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The Boys of Summerby Roger Kahn
Synopses & Reviews
One of the greatest stories in American sports history: how the 1944 Army team beat Navy, captured a championship, and inspired a nation at war.
and#8220;There never has been a sports event, perhaps never an event of any kind, that received the attention of so many Americans in so many places around the world.and#8221; So wrote a reporter on December 2, 1944, about the greatest Army-Navy football game in the long history of that storied rivalry. World War II raged; President Roosevelt was seriously ill, only a few months away from death; and Americans on the home front suffered through shortagesand#8212;including, just days before the game, a Thanksgiving without turkey or pie. But for one day, all that was forgotten.
Armyand#8217;s team was ranked number 1, Navyand#8217;s number 2. Armyand#8217;s years of football misery had been lifted by a wartime team and a brilliant coach who made them a contender. If they beat Navy, they would be national champions. For a few short hours the war seemed to stop, as U.S. soldiers around the world tuned in to a broadcast of the game and turned their thoughts toward home.
Randy Roberts has interviewed surviving players and coaches for nearly a decade to bring to life one of the most memorable stories in all of American sports. For three years, Army football upperclassmen had graduated and joined the fight, from Normandy beaches to Pacific atolls. For three hours, their alma mater gave them back one unforgettable performance.
The story of how the 1944 West Point football team went undefeated, captivating and inspiring the nation in the process.
Kahn recreates the magic of Dodger baseball as played in Ebbets Field during the brief dream when Brooklyn was the center of the universe. Along the way, he masterfully interweaves the story of his own youth, from early fandom to young reporterhood, traveling with and writing about his childhood idols.
This is a book about young men who learned to play baseball during the 1930s and 1940s, and then went on to play for one of the most exciting major-league ball clubs ever fielded, the team that broke the color barrier with Jackie Robinson. It is a book by and about a sportswriter who grew up near Ebbets Field, and who had the good fortune in the 1950s to cover the Dodgers for the Herald Tribune. This is a book about what happened to Jackie, Carl Erskine, Pee Wee Reese, and the others when their glory days were behind them. In short, it is a book about America, about fathers and sons, prejudice and courage, triumph and disaster, and told with warmth, humor, wit, candor, and love.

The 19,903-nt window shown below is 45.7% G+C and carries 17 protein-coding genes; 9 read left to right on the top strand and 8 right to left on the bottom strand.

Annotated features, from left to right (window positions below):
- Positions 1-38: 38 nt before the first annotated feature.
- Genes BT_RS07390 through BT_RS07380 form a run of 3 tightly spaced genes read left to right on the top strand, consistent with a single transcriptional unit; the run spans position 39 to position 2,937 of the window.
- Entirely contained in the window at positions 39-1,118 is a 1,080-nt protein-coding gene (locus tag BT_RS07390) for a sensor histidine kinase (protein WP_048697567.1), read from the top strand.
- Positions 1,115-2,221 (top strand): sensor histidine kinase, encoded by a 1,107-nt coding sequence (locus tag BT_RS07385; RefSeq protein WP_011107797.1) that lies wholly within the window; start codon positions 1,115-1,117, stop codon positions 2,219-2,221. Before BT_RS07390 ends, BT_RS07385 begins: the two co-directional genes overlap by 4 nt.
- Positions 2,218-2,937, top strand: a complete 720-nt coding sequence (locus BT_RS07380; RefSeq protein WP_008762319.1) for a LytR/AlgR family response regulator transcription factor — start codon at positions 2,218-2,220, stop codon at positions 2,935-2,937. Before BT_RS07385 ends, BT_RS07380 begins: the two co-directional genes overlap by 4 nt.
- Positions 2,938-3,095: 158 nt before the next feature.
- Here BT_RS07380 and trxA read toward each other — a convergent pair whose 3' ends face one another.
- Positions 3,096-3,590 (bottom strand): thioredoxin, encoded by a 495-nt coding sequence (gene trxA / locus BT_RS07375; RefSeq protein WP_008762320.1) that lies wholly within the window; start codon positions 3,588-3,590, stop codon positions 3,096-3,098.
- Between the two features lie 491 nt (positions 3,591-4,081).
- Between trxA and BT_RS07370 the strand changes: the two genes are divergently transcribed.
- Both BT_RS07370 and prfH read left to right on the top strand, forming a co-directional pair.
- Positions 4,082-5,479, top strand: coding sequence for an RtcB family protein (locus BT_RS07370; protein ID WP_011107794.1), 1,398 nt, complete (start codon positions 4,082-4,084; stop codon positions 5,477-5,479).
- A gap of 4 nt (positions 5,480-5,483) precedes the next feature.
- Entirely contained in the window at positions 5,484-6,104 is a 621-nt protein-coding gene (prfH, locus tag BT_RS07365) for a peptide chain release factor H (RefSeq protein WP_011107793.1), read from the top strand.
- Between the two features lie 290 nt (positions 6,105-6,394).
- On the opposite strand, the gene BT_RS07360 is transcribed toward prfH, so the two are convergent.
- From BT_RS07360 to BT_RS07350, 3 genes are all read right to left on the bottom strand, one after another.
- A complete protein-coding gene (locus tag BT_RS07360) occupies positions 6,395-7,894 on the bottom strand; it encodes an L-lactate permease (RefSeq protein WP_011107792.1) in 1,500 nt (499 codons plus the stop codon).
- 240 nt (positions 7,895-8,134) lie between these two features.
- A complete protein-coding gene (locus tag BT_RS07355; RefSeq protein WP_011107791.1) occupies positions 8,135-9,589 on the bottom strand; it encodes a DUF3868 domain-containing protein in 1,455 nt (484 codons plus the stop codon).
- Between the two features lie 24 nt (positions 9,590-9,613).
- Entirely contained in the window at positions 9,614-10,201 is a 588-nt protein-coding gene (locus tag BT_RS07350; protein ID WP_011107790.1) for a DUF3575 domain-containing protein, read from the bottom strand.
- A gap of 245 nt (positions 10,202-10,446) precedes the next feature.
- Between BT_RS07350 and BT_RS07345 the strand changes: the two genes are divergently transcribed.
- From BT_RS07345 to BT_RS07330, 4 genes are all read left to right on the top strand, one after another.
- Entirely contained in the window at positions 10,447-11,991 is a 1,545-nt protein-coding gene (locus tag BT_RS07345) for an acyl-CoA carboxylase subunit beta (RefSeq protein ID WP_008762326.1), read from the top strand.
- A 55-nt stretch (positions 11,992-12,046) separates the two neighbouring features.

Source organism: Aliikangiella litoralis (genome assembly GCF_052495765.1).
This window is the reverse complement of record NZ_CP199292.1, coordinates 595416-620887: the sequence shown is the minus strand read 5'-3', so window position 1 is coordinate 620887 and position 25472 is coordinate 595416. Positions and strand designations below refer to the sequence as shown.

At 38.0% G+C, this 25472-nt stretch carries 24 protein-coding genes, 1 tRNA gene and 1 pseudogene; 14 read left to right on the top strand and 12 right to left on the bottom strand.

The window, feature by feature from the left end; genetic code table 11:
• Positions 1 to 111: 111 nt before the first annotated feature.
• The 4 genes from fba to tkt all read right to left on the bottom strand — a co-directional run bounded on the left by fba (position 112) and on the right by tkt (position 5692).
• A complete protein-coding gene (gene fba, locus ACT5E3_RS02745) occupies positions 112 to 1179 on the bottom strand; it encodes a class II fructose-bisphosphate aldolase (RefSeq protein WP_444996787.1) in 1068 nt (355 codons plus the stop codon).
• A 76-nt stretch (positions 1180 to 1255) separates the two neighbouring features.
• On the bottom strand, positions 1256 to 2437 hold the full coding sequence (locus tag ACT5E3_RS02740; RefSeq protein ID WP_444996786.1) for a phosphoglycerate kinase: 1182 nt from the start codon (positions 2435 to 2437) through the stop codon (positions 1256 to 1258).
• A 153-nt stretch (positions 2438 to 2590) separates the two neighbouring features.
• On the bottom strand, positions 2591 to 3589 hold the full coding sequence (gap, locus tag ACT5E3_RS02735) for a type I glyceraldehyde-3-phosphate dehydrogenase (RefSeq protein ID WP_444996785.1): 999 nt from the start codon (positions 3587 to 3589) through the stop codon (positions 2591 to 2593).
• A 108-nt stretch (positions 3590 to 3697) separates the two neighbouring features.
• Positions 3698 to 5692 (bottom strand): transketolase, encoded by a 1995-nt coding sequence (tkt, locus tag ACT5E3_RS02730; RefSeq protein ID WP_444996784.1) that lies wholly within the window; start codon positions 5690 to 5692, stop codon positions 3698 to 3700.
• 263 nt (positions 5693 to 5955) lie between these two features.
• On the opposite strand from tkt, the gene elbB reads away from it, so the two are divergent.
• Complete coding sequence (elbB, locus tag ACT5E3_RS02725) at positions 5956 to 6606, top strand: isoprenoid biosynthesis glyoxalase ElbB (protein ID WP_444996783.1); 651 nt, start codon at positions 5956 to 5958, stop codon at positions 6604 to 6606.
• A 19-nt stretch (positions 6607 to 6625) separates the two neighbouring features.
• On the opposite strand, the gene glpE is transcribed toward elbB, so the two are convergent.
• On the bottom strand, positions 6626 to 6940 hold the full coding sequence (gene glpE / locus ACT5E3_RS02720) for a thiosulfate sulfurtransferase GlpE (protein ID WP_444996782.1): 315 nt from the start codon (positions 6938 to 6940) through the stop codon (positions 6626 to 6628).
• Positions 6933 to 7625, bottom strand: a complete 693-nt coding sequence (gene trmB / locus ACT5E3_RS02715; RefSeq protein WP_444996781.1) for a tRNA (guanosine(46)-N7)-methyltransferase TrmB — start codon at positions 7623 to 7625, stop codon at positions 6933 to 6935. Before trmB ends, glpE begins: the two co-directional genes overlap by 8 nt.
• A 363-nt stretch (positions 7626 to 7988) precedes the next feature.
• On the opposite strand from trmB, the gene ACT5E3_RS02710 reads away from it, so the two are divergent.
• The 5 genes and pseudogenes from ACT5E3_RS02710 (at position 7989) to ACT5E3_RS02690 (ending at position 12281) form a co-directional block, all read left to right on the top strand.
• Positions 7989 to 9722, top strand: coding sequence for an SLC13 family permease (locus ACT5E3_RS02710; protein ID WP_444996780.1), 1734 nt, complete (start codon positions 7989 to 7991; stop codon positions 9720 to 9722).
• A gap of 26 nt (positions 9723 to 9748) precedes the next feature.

About the Author
Roger Kahn, a prize-winning author, grew up in Brooklyn, where he says everybody on the boys' varsity baseball team at his prep school wanted to play for the Dodgers. None did. He has written nineteen books. Like most natives of Brooklyn, he is distressed that the Dodgers left. "In a perfect world," he says, "the Dodgers would have stayed in Brooklyn and Los Angeles would have gotten the Mets."
Table of Contents
and#160;1.and#160;A Week in Novemberand#8195;1
and#160;2.and#160;Where the Most Football Games Are Lostand#8195;20
and#160;3.and#160;A Few Good Boysand#8195;43
and#160;4.and#160;Lost Teeth and Lost Chancesand#8195;63
and#160;5.and#160;and#8220;God Gave Me Thatand#8221;and#8195;82
and#160;6.and#160;Making the Gradeand#8195;98
and#160;8.and#160;and#8220;Iand#8217;ve Just Seen Supermanand#8221;and#8195;127
and#160;11.and#160;Cause for Thanksgivingand#8195;198
and#160;12.and#160;A Game for Americaand#8195;216
After the 1944 Seasonand#8195;236
Notes and Abbreviationsand#8195;245
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